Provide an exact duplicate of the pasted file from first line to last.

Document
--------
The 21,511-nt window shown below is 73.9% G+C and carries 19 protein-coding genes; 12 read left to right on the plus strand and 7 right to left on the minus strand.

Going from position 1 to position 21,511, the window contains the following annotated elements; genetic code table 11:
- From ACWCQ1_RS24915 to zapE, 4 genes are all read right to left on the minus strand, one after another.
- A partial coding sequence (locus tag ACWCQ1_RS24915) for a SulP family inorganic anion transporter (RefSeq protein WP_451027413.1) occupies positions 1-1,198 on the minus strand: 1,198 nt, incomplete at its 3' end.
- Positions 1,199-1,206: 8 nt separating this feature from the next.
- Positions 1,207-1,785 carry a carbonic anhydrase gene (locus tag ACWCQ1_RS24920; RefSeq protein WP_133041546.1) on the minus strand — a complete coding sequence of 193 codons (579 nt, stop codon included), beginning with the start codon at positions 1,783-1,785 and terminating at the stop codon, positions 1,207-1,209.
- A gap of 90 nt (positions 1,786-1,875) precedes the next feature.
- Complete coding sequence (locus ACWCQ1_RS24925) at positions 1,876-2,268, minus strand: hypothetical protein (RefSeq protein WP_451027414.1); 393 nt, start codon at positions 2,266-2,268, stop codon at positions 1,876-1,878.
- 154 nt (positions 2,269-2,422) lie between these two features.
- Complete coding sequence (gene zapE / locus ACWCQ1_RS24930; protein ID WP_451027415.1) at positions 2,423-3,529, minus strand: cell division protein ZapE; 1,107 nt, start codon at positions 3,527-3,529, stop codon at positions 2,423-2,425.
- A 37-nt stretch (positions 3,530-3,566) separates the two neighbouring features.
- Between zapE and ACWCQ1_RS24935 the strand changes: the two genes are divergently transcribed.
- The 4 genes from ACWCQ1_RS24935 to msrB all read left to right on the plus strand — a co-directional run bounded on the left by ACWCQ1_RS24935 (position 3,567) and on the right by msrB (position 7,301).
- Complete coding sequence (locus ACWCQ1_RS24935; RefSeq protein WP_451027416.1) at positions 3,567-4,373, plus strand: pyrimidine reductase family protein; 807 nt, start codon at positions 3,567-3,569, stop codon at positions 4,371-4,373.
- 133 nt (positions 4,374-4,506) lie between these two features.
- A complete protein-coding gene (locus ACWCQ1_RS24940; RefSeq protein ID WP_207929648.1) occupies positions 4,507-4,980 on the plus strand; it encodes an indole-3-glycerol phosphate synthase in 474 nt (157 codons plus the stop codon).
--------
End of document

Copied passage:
The 21,511-nt window shown below is 73.9% G+C and carries 19 protein-coding genes; 12 read left to right on the plus strand and 7 right to left on the minus strand.

Going from position 1 to position 21,511, the window contains the following annotated elements; genetic code table 11:
- From ACWCQ1_RS24915 to zapE, 4 genes are all read right to left on the minus strand, one after another.
- A partial coding sequence (locus tag ACWCQ1_RS24915) for a SulP family inorganic anion transporter (RefSeq protein WP_451027413.1) occupies positions 1-1,198 on the minus strand: 1,198 nt, incomplete at its 3' end.
- Positions 1,199-1,206: 8 nt separating this feature from the next.
- Positions 1,207-1,785 carry a carbonic anhydrase gene (locus tag ACWCQ1_RS24920; RefSeq protein WP_133041546.1) on the minus strand — a complete coding sequence of 193 codons (579 nt, stop codon included), beginning with the start codon at positions 1,783-1,785 and terminating at the stop codon, positions 1,207-1,209.
- A gap of 90 nt (positions 1,786-1,875) precedes the next feature.
- Complete coding sequence (locus ACWCQ1_RS24925) at positions 1,876-2,268, minus strand: hypothetical protein (RefSeq protein WP_451027414.1); 393 nt, start codon at positions 2,266-2,268, stop codon at positions 1,876-1,878.
- 154 nt (positions 2,269-2,422) lie between these two features.
- Complete coding sequence (gene zapE / locus ACWCQ1_RS24930; protein ID WP_451027415.1) at positions 2,423-3,529, minus strand: cell division protein ZapE; 1,107 nt, start codon at positions 3,527-3,529, stop codon at positions 2,423-2,425.
- A 37-nt stretch (positions 3,530-3,566) separates the two neighbouring features.
- Between zapE and ACWCQ1_RS24935 the strand changes: the two genes are divergently transcribed.
- The 4 genes from ACWCQ1_RS24935 to msrB all read left to right on the plus strand — a co-directional run bounded on the left by ACWCQ1_RS24935 (position 3,567) and on the right by msrB (position 7,301).
- Complete coding sequence (locus ACWCQ1_RS24935; RefSeq protein WP_451027416.1) at positions 3,567-4,373, plus strand: pyrimidine reductase family protein; 807 nt, start codon at positions 3,567-3,569, stop codon at positions 4,371-4,373.
- 133 nt (positions 4,374-4,506) lie between these two features.
- A complete protein-coding gene (locus ACWCQ1_RS24940; RefSeq protein ID WP_207929648.1) occupies positions 4,507-4,980 on the plus strand; it encodes an indole-3-glycerol phosphate synthase in 474 nt (157 codons plus the stop codon).